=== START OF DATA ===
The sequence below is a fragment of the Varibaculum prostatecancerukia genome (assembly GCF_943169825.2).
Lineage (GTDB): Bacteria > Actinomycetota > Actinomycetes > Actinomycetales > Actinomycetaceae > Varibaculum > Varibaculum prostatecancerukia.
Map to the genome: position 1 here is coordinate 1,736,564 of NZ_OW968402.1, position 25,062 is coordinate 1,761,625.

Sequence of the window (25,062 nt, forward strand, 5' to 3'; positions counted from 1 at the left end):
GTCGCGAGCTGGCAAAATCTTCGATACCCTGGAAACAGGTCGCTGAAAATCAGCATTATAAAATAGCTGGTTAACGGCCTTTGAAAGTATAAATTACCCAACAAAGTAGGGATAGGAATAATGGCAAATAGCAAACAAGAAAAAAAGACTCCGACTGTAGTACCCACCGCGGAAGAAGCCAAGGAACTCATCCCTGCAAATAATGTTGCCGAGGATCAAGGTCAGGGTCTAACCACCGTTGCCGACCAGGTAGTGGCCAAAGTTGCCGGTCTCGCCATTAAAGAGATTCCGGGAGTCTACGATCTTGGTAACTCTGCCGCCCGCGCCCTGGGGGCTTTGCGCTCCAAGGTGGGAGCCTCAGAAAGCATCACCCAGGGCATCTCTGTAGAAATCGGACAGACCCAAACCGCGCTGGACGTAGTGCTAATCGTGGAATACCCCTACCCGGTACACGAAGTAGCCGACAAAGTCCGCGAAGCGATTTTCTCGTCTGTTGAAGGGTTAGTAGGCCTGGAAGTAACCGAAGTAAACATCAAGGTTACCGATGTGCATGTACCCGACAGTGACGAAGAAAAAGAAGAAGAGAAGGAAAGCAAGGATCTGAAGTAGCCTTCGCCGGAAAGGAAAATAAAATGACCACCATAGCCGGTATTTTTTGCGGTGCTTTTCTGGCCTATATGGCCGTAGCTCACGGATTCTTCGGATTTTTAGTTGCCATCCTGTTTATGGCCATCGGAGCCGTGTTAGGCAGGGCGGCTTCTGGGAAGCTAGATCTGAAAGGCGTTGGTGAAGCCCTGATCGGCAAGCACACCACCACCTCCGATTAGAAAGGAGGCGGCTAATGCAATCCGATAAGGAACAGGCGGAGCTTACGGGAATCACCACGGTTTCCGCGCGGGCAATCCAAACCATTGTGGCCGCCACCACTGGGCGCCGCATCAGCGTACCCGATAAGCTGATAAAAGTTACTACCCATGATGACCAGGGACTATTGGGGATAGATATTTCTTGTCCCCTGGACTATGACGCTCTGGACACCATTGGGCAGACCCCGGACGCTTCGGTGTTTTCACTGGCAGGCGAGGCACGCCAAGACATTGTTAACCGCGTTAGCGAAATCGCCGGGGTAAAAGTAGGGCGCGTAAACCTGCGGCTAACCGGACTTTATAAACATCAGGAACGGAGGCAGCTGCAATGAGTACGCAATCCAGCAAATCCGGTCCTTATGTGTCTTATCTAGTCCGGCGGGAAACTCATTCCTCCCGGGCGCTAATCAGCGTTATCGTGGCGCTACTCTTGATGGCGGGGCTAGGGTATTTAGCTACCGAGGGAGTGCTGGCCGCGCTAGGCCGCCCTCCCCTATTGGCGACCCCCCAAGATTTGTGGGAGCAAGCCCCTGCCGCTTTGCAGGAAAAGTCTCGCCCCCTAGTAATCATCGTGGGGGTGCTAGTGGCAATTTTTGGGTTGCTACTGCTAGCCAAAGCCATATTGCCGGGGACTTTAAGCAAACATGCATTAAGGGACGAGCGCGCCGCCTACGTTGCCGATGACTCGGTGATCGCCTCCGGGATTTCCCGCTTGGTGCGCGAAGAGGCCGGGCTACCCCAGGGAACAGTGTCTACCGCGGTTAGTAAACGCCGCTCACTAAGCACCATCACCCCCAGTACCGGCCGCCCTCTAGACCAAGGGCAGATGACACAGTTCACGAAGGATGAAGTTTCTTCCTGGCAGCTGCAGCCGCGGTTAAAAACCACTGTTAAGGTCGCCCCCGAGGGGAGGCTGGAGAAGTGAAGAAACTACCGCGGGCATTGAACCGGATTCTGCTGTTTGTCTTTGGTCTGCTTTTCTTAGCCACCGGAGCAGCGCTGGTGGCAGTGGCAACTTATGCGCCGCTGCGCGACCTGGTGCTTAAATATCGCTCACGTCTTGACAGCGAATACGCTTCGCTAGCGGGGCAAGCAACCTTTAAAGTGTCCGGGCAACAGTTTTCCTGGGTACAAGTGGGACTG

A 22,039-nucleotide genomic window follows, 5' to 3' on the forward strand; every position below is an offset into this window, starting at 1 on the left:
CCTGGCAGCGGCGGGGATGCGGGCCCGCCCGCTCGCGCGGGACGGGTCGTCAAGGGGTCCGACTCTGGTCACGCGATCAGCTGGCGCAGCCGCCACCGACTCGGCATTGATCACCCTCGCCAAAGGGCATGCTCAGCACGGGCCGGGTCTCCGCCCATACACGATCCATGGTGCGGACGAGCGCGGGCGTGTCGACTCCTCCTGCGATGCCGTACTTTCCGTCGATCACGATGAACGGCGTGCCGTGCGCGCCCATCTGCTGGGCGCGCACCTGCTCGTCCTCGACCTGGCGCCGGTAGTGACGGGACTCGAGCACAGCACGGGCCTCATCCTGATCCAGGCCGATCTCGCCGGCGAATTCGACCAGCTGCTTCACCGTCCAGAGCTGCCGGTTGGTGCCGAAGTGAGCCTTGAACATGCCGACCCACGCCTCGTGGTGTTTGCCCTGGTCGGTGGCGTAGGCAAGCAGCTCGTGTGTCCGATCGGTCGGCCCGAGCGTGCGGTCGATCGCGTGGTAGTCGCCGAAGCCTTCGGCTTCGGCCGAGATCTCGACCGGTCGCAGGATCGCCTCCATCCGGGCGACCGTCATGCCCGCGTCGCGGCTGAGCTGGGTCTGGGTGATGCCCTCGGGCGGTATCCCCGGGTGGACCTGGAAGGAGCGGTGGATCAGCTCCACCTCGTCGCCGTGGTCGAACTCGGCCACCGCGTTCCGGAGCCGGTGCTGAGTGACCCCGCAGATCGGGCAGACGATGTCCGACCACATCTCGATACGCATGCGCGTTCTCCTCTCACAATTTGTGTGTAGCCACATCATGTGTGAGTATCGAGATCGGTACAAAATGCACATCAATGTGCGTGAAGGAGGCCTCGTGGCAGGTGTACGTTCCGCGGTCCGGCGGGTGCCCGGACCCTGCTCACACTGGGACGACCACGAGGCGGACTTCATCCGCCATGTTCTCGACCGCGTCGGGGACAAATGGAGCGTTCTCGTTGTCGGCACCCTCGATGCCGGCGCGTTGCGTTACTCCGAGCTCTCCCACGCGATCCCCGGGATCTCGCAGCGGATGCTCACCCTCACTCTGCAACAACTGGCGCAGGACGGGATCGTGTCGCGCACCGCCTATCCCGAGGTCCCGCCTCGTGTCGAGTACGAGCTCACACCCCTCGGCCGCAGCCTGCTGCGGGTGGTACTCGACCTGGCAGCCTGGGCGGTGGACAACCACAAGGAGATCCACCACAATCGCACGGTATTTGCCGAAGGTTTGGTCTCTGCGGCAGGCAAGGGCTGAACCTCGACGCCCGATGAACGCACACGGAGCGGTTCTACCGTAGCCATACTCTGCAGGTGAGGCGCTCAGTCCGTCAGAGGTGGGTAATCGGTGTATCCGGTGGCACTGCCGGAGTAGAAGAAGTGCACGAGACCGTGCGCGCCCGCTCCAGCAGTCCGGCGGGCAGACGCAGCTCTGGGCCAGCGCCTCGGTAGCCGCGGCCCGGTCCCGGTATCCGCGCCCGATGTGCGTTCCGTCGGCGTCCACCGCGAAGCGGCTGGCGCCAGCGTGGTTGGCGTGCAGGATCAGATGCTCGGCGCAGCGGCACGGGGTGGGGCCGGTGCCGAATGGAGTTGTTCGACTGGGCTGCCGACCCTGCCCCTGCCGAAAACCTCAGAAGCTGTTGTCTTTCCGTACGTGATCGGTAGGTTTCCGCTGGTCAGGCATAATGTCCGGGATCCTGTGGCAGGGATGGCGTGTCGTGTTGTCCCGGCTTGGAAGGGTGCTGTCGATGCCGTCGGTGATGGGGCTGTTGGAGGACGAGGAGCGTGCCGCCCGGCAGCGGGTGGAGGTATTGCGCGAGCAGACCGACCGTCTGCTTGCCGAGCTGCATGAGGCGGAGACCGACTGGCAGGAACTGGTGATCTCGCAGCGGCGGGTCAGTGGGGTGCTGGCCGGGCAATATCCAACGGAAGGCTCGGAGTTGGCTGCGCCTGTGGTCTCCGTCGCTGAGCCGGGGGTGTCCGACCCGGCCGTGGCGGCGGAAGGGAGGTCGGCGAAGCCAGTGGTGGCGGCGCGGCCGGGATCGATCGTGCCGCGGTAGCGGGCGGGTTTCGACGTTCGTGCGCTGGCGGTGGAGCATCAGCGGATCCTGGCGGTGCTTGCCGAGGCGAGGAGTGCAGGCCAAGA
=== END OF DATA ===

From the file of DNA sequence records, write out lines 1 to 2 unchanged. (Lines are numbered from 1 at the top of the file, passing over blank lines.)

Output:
The sequence below is a fragment of the Varibaculum prostatecancerukia genome (assembly GCF_943169825.2).
Lineage (GTDB): Bacteria > Actinomycetota > Actinomycetes > Actinomycetales > Actinomycetaceae > Varibaculum > Varibaculum prostatecancerukia.